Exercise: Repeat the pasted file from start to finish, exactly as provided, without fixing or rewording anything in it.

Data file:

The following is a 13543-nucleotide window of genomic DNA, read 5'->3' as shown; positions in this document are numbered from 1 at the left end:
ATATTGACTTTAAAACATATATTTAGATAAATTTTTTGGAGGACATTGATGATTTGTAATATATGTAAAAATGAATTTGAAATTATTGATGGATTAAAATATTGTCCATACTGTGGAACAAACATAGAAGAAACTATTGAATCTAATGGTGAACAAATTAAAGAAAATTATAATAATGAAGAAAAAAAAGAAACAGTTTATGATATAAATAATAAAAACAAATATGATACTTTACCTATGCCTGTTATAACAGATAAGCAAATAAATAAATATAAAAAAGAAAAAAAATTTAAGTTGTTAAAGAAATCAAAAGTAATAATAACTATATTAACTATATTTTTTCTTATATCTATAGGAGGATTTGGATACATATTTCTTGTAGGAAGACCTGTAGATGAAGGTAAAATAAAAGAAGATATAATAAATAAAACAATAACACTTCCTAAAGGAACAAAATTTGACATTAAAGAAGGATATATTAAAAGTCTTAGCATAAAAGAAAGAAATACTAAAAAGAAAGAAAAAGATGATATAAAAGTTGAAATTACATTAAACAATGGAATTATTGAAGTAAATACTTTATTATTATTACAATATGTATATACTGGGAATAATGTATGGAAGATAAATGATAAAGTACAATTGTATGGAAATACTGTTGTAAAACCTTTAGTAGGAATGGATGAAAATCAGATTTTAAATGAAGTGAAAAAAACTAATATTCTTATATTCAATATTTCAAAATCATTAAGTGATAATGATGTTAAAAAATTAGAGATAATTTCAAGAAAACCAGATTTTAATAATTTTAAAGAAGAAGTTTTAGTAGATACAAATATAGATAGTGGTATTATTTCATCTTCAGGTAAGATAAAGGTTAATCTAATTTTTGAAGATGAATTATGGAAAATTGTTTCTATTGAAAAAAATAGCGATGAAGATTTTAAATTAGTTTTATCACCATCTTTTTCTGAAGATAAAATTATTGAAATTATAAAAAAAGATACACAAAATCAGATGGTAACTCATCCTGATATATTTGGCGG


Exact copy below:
The following is a 13543-nucleotide window of genomic DNA, read 5'->3' as shown; positions in this document are numbered from 1 at the left end:
ATATTGACTTTAAAACATATATTTAGATAAATTTTTTGGAGGACATTGATGATTTGTAATATATGTAAAAATGAATTTGAAATTATTGATGGATTAAAATATTGTCCATACTGTGGAACAAACATAGAAGAAACTATTGAATCTAATGGTGAACAAATTAAAGAAAATTATAATAATGAAGAAAAAAAAGAAACAGTTTATGATATAAATAATAAAAACAAATATGATACTTTACCTATGCCTGTTATAACAGATAAGCAAATAAATAAATATAAAAAAGAAAAAAAATTTAAGTTGTTAAAGAAATCAAAAGTAATAATAACTATATTAACTATATTTTTTCTTATATCTATAGGAGGATTTGGATACATATTTCTTGTAGGAAGACCTGTAGATGAAGGTAAAATAAAAGAAGATATAATAAATAAAACAATAACACTTCCTAAAGGAACAAAATTTGACATTAAAGAAGGATATATTAAAAGTCTTAGCATAAAAGAAAGAAATACTAAAAAGAAAGAAAAAGATGATATAAAAGTTGAAATTACATTAAACAATGGAATTATTGAAGTAAATACTTTATTATTATTACAATATGTATATACTGGGAATAATGTATGGAAGATAAATGATAAAGTACAATTGTATGGAAATACTGTTGTAAAACCTTTAGTAGGAATGGATGAAAATCAGATTTTAAATGAAGTGAAAAAAACTAATATTCTTATATTCAATATTTCAAAATCATTAAGTGATAATGATGTTAAAAAATTAGAGATAATTTCAAGAAAACCAGATTTTAATAATTTTAAAGAAGAAGTTTTAGTAGATACAAATATAGATAGTGGTATTATTTCATCTTCAGGTAAGATAAAGGTTAATCTAATTTTTGAAGATGAATTATGGAAAATTGTTTCTATTGAAAAAAATAGCGATGAAGATTTTAAATTAGTTTTATCACCATCTTTTTCTGAAGATAAAATTATTGAAATTATAAAAAAAGATACACAAAATCAGATGGTAACTCATCCTGATATATTTGGCGG